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Mycoses. 2013 May;56(3):321-6. doi: 10.1111/myc.12030. Epub 2012 Dec 20.

Glucose and lactose as cryoprotectants for fungal strains immobilised in sodium alginate: an emphasis on the conservation of the zygomycetes Rhizopus and Mucor.

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  • 1Specialized Medical Mycology Center, Federal University of Ceará, Fortaleza, Brazil.


This research aimed at investigating the cryoprotectant action of glucose and lactose on strains of Malassezia spp. and zygomycetes immobilised in sodium alginate. Twelve strains of Malassezia spp. (nine M. furfur, two M. globosa and one M. sympodialis) and 12 zygomycetes (five Rhizopus oryzae and seven Mucor hiemales) were immobilised in sodium alginate, within plastic beads, maintained in appropriate media containing glucose and lactose at concentrations of 9% and 23% and preserved at temperatures of -20 and -80 °C. Strain viability was evaluated from 15 to 270 days of storage, through the observation of macro-micromorphologic characteristics. The Malassezia spp. strains were only viable until 90 days of storage, whereas for zygomycetes, viable strains were observed until after 270 days of storage at -80 °C, in the media containing 23% glucose or lactose. The use of 23% glucose or lactose at -80 °C in a sodium alginate cell immobilisation system is efficient for cryopreserving zygomycetes. This research creates perspectives for the use of glucose and lactose in sodium alginate cell immobilisation systems for the preservation of fungi with low viability.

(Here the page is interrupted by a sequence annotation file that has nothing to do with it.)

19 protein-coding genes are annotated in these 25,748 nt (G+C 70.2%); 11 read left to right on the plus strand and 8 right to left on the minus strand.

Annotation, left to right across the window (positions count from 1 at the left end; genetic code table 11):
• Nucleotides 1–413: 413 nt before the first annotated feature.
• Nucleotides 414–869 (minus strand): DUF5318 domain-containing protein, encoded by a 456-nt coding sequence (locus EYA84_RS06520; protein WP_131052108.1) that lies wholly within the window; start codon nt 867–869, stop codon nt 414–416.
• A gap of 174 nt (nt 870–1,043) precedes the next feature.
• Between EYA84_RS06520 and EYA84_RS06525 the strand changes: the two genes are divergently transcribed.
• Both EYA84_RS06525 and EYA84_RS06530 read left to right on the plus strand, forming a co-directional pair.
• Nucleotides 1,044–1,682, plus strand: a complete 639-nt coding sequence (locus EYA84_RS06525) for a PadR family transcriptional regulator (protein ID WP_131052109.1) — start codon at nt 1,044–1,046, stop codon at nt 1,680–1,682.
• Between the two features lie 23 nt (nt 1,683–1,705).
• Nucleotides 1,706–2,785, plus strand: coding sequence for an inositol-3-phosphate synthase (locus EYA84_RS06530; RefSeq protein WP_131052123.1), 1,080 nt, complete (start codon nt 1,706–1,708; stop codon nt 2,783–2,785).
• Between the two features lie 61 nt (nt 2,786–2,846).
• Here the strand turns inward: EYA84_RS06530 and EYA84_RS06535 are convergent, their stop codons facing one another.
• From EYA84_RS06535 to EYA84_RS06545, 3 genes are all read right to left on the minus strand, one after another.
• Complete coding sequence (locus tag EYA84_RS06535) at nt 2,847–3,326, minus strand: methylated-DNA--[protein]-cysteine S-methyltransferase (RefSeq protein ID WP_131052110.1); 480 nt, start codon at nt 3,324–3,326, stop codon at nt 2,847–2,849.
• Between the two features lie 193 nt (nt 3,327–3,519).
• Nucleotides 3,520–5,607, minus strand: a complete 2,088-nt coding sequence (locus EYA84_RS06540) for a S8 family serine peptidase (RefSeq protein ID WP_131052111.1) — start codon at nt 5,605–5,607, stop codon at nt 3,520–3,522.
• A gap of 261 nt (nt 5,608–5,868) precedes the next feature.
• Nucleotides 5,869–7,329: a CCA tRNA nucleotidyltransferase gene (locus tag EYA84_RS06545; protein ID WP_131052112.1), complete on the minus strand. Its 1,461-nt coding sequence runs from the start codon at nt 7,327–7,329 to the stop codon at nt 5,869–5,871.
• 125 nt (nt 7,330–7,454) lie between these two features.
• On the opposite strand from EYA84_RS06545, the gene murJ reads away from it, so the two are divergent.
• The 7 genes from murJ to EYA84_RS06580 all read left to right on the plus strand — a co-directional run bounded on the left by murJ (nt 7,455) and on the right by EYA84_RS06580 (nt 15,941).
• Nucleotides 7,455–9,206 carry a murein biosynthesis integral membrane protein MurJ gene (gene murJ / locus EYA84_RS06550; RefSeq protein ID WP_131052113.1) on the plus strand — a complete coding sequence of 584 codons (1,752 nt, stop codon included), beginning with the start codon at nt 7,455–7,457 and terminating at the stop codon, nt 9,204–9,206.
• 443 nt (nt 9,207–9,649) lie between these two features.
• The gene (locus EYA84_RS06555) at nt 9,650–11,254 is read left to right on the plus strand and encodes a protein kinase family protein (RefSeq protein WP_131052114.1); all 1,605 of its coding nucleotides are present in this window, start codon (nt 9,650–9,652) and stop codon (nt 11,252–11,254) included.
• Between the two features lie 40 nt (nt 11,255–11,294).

© 2012 Blackwell Verlag GmbH.

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